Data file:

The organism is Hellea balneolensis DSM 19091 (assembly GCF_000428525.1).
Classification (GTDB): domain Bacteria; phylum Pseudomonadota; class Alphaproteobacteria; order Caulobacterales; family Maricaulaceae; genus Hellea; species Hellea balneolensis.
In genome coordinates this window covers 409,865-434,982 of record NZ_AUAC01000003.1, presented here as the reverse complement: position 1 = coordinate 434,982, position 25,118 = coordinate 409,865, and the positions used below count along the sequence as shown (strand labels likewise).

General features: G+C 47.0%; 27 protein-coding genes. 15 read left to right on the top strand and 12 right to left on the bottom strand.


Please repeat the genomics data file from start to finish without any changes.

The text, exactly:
The organism is Hellea balneolensis DSM 19091 (assembly GCF_000428525.1).
Classification (GTDB): domain Bacteria; phylum Pseudomonadota; class Alphaproteobacteria; order Caulobacterales; family Maricaulaceae; genus Hellea; species Hellea balneolensis.
In genome coordinates this window covers 409,865-434,982 of record NZ_AUAC01000003.1, presented here as the reverse complement: position 1 = coordinate 434,982, position 25,118 = coordinate 409,865, and the positions used below count along the sequence as shown (strand labels likewise).

General features: G+C 47.0%; 27 protein-coding genes. 15 read left to right on the top strand and 12 right to left on the bottom strand.